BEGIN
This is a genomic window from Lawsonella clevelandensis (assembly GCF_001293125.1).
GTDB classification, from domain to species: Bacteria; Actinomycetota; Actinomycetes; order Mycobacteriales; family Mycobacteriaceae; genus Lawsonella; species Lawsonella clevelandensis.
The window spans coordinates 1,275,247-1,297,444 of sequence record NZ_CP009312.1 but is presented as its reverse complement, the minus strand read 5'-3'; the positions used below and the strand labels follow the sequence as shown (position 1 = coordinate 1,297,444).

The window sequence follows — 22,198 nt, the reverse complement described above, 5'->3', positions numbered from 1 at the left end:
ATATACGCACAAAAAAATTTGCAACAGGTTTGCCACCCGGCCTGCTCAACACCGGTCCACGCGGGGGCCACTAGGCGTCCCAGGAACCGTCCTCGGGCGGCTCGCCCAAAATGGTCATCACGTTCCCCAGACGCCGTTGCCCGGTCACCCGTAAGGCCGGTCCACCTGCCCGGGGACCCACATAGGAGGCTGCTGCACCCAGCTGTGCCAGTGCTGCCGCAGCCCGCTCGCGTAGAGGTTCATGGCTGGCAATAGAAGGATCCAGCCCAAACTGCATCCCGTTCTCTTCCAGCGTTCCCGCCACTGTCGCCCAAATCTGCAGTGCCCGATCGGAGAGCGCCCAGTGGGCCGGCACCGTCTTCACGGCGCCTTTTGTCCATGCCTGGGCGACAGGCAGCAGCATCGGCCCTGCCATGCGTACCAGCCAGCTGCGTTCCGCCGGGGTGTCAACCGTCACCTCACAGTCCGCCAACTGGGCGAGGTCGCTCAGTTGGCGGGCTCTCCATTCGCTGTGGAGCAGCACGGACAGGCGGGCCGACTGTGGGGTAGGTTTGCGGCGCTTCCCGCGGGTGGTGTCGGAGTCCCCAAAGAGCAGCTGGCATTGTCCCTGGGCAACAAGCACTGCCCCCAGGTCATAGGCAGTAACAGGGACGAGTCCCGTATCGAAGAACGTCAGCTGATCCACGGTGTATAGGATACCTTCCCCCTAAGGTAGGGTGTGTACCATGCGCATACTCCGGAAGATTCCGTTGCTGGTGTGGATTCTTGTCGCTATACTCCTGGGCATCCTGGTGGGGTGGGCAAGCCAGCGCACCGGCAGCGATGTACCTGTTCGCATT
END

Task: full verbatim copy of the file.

This is a genomic window from Lawsonella clevelandensis (assembly GCF_001293125.1).
GTDB classification, from domain to species: Bacteria; Actinomycetota; Actinomycetes; order Mycobacteriales; family Mycobacteriaceae; genus Lawsonella; species Lawsonella clevelandensis.
The window spans coordinates 1,275,247-1,297,444 of sequence record NZ_CP009312.1 but is presented as its reverse complement, the minus strand read 5'-3'; the positions used below and the strand labels follow the sequence as shown (position 1 = coordinate 1,297,444).

The window sequence follows — 22,198 nt, the reverse complement described above, 5'->3', positions numbered from 1 at the left end:
ATATACGCACAAAAAAATTTGCAACAGGTTTGCCACCCGGCCTGCTCAACACCGGTCCACGCGGGGGCCACTAGGCGTCCCAGGAACCGTCCTCGGGCGGCTCGCCCAAAATGGTCATCACGTTCCCCAGACGCCGTTGCCCGGTCACCCGTAAGGCCGGTCCACCTGCCCGGGGACCCACATAGGAGGCTGCTGCACCCAGCTGTGCCAGTGCTGCCGCAGCCCGCTCGCGTAGAGGTTCATGGCTGGCAATAGAAGGATCCAGCCCAAACTGCATCCCGTTCTCTTCCAGCGTTCCCGCCACTGTCGCCCAAATCTGCAGTGCCCGATCGGAGAGCGCCCAGTGGGCCGGCACCGTCTTCACGGCGCCTTTTGTCCATGCCTGGGCGACAGGCAGCAGCATCGGCCCTGCCATGCGTACCAGCCAGCTGCGTTCCGCCGGGGTGTCAACCGTCACCTCACAGTCCGCCAACTGGGCGAGGTCGCTCAGTTGGCGGGCTCTCCATTCGCTGTGGAGCAGCACGGACAGGCGGGCCGACTGTGGGGTAGGTTTGCGGCGCTTCCCGCGGGTGGTGTCGGAGTCCCCAAAGAGCAGCTGGCATTGTCCCTGGGCAACAAGCACTGCCCCCAGGTCATAGGCAGTAACAGGGACGAGTCCCGTATCGAAGAACGTCAGCTGATCCACGGTGTATAGGATACCTTCCCCCTAAGGTAGGGTGTGTACCATGCGCATACTCCGGAAGATTCCGTTGCTGGTGTGGATTCTTGTCGCTATACTCCTGGGCATCCTGGTGGGGTGGGCAAGCCAGCGCACCGGCAGCGATGTACCTGTTCGCATT